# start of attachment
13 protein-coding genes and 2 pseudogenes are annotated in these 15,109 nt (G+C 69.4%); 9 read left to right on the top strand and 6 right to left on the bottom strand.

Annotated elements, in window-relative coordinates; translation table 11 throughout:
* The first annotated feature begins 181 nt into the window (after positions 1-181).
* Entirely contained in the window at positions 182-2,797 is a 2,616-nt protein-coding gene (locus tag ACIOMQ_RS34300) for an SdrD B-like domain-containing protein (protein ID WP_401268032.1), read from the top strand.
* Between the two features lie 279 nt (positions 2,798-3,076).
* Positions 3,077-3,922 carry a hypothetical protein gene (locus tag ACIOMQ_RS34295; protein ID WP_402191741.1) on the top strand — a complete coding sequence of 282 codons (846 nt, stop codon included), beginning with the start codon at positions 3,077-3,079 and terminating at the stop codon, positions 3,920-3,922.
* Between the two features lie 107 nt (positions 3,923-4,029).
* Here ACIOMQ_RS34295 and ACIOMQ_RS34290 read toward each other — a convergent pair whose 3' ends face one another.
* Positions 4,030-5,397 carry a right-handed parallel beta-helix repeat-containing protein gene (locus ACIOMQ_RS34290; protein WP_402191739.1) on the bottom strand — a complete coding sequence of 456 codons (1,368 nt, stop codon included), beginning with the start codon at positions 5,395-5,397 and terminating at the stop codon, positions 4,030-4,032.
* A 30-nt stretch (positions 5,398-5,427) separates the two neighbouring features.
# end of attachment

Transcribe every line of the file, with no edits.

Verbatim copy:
13 protein-coding genes and 2 pseudogenes are annotated in these 15,109 nt (G+C 69.4%); 9 read left to right on the top strand and 6 right to left on the bottom strand.

Annotated elements, in window-relative coordinates; translation table 11 throughout:
* The first annotated feature begins 181 nt into the window (after positions 1-181).
* Entirely contained in the window at positions 182-2,797 is a 2,616-nt protein-coding gene (locus tag ACIOMQ_RS34300) for an SdrD B-like domain-containing protein (protein ID WP_401268032.1), read from the top strand.
* Between the two features lie 279 nt (positions 2,798-3,076).
* Positions 3,077-3,922 carry a hypothetical protein gene (locus tag ACIOMQ_RS34295; protein ID WP_402191741.1) on the top strand — a complete coding sequence of 282 codons (846 nt, stop codon included), beginning with the start codon at positions 3,077-3,079 and terminating at the stop codon, positions 3,920-3,922.
* Between the two features lie 107 nt (positions 3,923-4,029).
* Here ACIOMQ_RS34295 and ACIOMQ_RS34290 read toward each other — a convergent pair whose 3' ends face one another.
* Positions 4,030-5,397 carry a right-handed parallel beta-helix repeat-containing protein gene (locus ACIOMQ_RS34290; protein WP_402191739.1) on the bottom strand — a complete coding sequence of 456 codons (1,368 nt, stop codon included), beginning with the start codon at positions 5,395-5,397 and terminating at the stop codon, positions 4,030-4,032.
* A 30-nt stretch (positions 5,398-5,427) separates the two neighbouring features.